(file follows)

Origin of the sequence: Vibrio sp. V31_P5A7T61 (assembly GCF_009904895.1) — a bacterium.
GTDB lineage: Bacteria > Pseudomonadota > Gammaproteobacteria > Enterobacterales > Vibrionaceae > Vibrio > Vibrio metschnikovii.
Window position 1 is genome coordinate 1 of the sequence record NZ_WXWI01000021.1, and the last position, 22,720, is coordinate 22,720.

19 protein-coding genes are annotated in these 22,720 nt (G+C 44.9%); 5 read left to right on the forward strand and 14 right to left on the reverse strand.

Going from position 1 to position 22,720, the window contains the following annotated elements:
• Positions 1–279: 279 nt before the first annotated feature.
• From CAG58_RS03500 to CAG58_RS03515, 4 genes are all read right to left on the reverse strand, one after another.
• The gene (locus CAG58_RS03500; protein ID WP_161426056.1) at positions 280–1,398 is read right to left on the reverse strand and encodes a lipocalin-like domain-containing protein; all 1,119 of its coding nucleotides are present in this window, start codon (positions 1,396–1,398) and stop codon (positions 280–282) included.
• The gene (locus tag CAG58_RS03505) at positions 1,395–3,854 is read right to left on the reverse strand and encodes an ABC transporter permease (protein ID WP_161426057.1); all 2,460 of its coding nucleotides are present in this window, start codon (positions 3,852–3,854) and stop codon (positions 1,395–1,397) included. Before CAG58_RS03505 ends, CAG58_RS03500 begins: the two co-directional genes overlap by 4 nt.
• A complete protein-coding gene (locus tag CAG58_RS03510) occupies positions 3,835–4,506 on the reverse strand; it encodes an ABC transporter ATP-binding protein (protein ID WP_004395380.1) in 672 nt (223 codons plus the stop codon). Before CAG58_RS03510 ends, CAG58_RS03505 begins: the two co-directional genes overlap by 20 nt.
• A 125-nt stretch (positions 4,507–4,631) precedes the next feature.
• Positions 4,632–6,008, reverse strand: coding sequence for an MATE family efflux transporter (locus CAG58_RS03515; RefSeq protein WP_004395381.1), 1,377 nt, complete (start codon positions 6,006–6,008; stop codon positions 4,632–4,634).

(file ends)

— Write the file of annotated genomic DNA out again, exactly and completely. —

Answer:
Origin of the sequence: Vibrio sp. V31_P5A7T61 (assembly GCF_009904895.1) — a bacterium.
GTDB lineage: Bacteria > Pseudomonadota > Gammaproteobacteria > Enterobacterales > Vibrionaceae > Vibrio > Vibrio metschnikovii.
Window position 1 is genome coordinate 1 of the sequence record NZ_WXWI01000021.1, and the last position, 22,720, is coordinate 22,720.

19 protein-coding genes are annotated in these 22,720 nt (G+C 44.9%); 5 read left to right on the forward strand and 14 right to left on the reverse strand.

Going from position 1 to position 22,720, the window contains the following annotated elements:
• Positions 1–279: 279 nt before the first annotated feature.
• From CAG58_RS03500 to CAG58_RS03515, 4 genes are all read right to left on the reverse strand, one after another.
• The gene (locus CAG58_RS03500; protein ID WP_161426056.1) at positions 280–1,398 is read right to left on the reverse strand and encodes a lipocalin-like domain-containing protein; all 1,119 of its coding nucleotides are present in this window, start codon (positions 1,396–1,398) and stop codon (positions 280–282) included.
• The gene (locus tag CAG58_RS03505) at positions 1,395–3,854 is read right to left on the reverse strand and encodes an ABC transporter permease (protein ID WP_161426057.1); all 2,460 of its coding nucleotides are present in this window, start codon (positions 3,852–3,854) and stop codon (positions 1,395–1,397) included. Before CAG58_RS03505 ends, CAG58_RS03500 begins: the two co-directional genes overlap by 4 nt.
• A complete protein-coding gene (locus tag CAG58_RS03510) occupies positions 3,835–4,506 on the reverse strand; it encodes an ABC transporter ATP-binding protein (protein ID WP_004395380.1) in 672 nt (223 codons plus the stop codon). Before CAG58_RS03510 ends, CAG58_RS03505 begins: the two co-directional genes overlap by 20 nt.
• A 125-nt stretch (positions 4,507–4,631) precedes the next feature.
• Positions 4,632–6,008, reverse strand: coding sequence for an MATE family efflux transporter (locus CAG58_RS03515; RefSeq protein WP_004395381.1), 1,377 nt, complete (start codon positions 6,006–6,008; stop codon positions 4,632–4,634).